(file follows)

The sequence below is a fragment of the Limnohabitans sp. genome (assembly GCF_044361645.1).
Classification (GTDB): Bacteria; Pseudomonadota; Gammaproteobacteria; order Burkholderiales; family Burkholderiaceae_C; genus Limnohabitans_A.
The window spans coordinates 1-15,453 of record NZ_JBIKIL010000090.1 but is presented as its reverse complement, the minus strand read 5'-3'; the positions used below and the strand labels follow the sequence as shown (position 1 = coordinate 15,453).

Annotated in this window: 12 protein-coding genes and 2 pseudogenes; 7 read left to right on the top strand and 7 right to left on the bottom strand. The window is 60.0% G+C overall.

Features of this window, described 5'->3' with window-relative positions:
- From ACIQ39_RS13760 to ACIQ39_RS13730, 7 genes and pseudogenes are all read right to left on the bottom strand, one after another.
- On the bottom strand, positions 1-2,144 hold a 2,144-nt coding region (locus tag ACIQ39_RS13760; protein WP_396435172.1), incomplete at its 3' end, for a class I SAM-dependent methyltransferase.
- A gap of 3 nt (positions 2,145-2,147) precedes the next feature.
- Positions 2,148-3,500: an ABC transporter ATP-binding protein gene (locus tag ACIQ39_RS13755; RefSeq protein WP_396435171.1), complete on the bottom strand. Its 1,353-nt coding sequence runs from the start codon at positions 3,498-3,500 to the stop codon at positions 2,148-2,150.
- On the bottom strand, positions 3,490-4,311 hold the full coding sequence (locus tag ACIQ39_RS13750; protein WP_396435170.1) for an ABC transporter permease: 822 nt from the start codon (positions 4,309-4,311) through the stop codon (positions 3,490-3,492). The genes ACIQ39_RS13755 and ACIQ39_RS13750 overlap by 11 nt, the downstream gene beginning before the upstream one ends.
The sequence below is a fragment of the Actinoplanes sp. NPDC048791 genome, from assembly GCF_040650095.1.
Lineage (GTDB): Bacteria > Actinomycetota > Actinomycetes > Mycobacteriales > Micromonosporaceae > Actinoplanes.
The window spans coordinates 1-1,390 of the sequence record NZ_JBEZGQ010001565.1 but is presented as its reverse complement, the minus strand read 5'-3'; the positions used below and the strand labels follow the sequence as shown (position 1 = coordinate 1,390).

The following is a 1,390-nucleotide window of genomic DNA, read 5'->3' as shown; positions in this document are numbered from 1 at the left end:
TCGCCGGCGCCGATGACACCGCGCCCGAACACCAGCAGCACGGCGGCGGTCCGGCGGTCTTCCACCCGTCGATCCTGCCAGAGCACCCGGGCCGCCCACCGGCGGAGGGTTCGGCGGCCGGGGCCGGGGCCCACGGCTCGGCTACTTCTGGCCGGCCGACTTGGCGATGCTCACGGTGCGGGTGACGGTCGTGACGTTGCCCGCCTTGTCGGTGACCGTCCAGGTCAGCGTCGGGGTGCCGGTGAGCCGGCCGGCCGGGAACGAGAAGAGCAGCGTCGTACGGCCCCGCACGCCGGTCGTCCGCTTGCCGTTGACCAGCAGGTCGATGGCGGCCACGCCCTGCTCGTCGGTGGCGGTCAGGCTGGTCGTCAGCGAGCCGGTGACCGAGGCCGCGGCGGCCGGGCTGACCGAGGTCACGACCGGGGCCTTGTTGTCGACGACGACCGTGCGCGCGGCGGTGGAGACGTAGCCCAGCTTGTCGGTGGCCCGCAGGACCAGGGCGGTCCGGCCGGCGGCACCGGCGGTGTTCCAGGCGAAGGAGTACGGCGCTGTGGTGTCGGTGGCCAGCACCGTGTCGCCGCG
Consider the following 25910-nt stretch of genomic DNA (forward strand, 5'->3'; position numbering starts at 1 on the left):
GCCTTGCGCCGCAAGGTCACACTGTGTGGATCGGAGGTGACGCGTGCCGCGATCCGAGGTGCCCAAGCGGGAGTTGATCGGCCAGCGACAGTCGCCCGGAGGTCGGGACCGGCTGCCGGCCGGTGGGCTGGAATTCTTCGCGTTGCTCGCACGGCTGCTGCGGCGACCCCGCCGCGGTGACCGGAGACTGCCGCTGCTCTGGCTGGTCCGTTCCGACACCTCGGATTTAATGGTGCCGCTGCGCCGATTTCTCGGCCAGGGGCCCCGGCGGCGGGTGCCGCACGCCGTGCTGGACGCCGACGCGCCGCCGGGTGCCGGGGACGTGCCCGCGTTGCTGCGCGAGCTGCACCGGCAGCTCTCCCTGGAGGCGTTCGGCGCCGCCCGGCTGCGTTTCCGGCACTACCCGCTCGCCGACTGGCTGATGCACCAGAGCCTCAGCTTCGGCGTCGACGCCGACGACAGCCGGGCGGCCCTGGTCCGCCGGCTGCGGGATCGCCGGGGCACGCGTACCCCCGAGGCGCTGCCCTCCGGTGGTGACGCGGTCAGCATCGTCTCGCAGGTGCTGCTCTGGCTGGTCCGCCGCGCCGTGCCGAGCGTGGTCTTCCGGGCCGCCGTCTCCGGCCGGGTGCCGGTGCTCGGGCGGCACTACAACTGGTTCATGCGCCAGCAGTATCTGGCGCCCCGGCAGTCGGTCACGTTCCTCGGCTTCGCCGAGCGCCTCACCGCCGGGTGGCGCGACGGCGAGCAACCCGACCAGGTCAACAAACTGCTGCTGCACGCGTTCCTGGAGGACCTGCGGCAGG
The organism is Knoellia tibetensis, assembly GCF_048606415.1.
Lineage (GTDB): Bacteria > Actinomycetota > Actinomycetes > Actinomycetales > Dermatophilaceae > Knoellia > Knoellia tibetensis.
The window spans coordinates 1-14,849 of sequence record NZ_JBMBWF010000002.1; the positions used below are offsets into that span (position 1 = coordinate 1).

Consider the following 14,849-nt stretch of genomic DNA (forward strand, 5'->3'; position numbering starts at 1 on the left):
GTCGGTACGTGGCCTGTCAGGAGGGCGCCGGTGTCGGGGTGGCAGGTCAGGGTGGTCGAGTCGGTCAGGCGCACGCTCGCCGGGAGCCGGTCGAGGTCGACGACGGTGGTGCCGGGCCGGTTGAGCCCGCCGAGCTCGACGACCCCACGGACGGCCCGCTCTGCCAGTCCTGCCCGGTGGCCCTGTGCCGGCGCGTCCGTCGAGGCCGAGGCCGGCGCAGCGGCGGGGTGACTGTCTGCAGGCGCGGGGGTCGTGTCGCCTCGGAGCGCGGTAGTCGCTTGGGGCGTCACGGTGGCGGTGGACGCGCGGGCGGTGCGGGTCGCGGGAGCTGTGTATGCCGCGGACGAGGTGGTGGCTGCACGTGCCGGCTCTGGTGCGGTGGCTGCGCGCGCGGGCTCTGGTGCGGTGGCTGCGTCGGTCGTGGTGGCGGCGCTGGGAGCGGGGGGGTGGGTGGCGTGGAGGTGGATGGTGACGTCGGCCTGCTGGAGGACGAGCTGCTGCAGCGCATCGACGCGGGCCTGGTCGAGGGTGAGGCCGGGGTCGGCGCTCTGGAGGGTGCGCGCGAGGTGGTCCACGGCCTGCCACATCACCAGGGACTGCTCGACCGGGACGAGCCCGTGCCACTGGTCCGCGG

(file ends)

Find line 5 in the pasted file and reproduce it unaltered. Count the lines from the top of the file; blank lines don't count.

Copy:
Features of this window, described 5'->3' with window-relative positions: